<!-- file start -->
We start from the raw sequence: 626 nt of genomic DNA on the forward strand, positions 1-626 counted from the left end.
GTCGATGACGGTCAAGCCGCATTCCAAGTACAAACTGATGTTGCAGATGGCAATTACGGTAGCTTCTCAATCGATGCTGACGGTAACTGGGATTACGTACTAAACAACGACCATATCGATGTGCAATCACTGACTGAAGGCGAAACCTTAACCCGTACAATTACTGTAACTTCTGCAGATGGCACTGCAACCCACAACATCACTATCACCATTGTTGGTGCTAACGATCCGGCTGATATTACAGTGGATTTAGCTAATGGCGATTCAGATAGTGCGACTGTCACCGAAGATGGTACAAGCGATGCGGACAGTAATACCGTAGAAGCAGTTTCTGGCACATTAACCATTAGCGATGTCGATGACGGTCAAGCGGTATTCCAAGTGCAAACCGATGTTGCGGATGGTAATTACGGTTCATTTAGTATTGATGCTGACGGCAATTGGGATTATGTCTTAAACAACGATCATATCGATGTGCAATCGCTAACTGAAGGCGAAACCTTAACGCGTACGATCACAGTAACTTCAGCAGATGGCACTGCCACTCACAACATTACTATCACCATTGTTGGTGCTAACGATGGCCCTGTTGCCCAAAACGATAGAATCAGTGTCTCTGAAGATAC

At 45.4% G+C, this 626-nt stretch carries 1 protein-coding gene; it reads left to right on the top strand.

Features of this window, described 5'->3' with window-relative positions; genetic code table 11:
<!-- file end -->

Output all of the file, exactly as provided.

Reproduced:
We start from the raw sequence: 626 nt of genomic DNA on the forward strand, positions 1-626 counted from the left end.
GTCGATGACGGTCAAGCCGCATTCCAAGTACAAACTGATGTTGCAGATGGCAATTACGGTAGCTTCTCAATCGATGCTGACGGTAACTGGGATTACGTACTAAACAACGACCATATCGATGTGCAATCACTGACTGAAGGCGAAACCTTAACCCGTACAATTACTGTAACTTCTGCAGATGGCACTGCAACCCACAACATCACTATCACCATTGTTGGTGCTAACGATCCGGCTGATATTACAGTGGATTTAGCTAATGGCGATTCAGATAGTGCGACTGTCACCGAAGATGGTACAAGCGATGCGGACAGTAATACCGTAGAAGCAGTTTCTGGCACATTAACCATTAGCGATGTCGATGACGGTCAAGCGGTATTCCAAGTGCAAACCGATGTTGCGGATGGTAATTACGGTTCATTTAGTATTGATGCTGACGGCAATTGGGATTATGTCTTAAACAACGATCATATCGATGTGCAATCGCTAACTGAAGGCGAAACCTTAACGCGTACGATCACAGTAACTTCAGCAGATGGCACTGCCACTCACAACATTACTATCACCATTGTTGGTGCTAACGATGGCCCTGTTGCCCAAAACGATAGAATCAGTGTCTCTGAAGATAC

At 45.4% G+C, this 626-nt stretch carries 1 protein-coding gene; it reads left to right on the top strand.

Features of this window, described 5'->3' with window-relative positions; genetic code table 11: